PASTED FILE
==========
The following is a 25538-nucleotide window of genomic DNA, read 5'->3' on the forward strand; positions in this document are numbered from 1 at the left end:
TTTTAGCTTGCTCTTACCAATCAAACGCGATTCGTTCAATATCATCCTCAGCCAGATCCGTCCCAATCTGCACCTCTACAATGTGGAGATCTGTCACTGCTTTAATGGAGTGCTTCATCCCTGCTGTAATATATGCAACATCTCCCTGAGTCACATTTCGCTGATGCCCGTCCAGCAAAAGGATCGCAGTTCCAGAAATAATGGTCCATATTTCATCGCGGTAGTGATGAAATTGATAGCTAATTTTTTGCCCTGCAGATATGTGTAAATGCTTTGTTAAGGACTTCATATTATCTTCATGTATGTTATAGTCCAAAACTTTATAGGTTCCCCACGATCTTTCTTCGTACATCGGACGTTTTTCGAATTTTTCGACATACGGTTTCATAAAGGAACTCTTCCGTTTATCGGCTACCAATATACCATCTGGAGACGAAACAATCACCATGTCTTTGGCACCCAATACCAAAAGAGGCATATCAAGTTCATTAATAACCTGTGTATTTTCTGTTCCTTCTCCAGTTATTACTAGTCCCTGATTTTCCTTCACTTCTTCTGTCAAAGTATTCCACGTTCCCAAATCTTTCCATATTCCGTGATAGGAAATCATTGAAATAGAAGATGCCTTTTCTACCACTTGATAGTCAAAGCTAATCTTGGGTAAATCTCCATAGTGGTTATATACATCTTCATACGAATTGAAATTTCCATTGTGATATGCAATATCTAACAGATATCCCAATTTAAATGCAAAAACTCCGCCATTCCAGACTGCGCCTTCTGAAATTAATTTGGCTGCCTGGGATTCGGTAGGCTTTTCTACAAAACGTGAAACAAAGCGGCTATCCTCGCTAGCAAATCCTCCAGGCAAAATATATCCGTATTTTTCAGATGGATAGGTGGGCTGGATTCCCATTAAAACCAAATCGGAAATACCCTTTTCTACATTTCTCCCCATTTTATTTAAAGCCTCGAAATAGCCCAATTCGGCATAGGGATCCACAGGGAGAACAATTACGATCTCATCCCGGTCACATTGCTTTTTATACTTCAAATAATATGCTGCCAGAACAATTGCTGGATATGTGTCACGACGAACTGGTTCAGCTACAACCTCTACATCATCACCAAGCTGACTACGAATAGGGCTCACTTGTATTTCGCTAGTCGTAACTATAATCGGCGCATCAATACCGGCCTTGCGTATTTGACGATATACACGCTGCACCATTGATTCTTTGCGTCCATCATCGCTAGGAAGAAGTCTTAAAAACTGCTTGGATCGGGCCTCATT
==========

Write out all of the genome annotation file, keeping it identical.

The following is a 25538-nucleotide window of genomic DNA, read 5'->3' on the forward strand; positions in this document are numbered from 1 at the left end:
TTTTAGCTTGCTCTTACCAATCAAACGCGATTCGTTCAATATCATCCTCAGCCAGATCCGTCCCAATCTGCACCTCTACAATGTGGAGATCTGTCACTGCTTTAATGGAGTGCTTCATCCCTGCTGTAATATATGCAACATCTCCCTGAGTCACATTTCGCTGATGCCCGTCCAGCAAAAGGATCGCAGTTCCAGAAATAATGGTCCATATTTCATCGCGGTAGTGATGAAATTGATAGCTAATTTTTTGCCCTGCAGATATGTGTAAATGCTTTGTTAAGGACTTCATATTATCTTCATGTATGTTATAGTCCAAAACTTTATAGGTTCCCCACGATCTTTCTTCGTACATCGGACGTTTTTCGAATTTTTCGACATACGGTTTCATAAAGGAACTCTTCCGTTTATCGGCTACCAATATACCATCTGGAGACGAAACAATCACCATGTCTTTGGCACCCAATACCAAAAGAGGCATATCAAGTTCATTAATAACCTGTGTATTTTCTGTTCCTTCTCCAGTTATTACTAGTCCCTGATTTTCCTTCACTTCTTCTGTCAAAGTATTCCACGTTCCCAAATCTTTCCATATTCCGTGATAGGAAATCATTGAAATAGAAGATGCCTTTTCTACCACTTGATAGTCAAAGCTAATCTTGGGTAAATCTCCATAGTGGTTATATACATCTTCATACGAATTGAAATTTCCATTGTGATATGCAATATCTAACAGATATCCCAATTTAAATGCAAAAACTCCGCCATTCCAGACTGCGCCTTCTGAAATTAATTTGGCTGCCTGGGATTCGGTAGGCTTTTCTACAAAACGTGAAACAAAGCGGCTATCCTCGCTAGCAAATCCTCCAGGCAAAATATATCCGTATTTTTCAGATGGATAGGTGGGCTGGATTCCCATTAAAACCAAATCGGAAATACCCTTTTCTACATTTCTCCCCATTTTATTTAAAGCCTCGAAATAGCCCAATTCGGCATAGGGATCCACAGGGAGAACAATTACGATCTCATCCCGGTCACATTGCTTTTTATACTTCAAATAATATGCTGCCAGAACAATTGCTGGATATGTGTCACGACGAACTGGTTCAGCTACAACCTCTACATCATCACCAAGCTGACTACGAATAGGGCTCACTTGTATTTCGCTAGTCGTAACTATAATCGGCGCATCAATACCGGCCTTGCGTATTTGACGATATACACGCTGCACCATTGATTCTTTGCGTCCATCATCGCTAGGAAGAAGTCTTAAAAACTGCTTGGATCGGGCCTCATT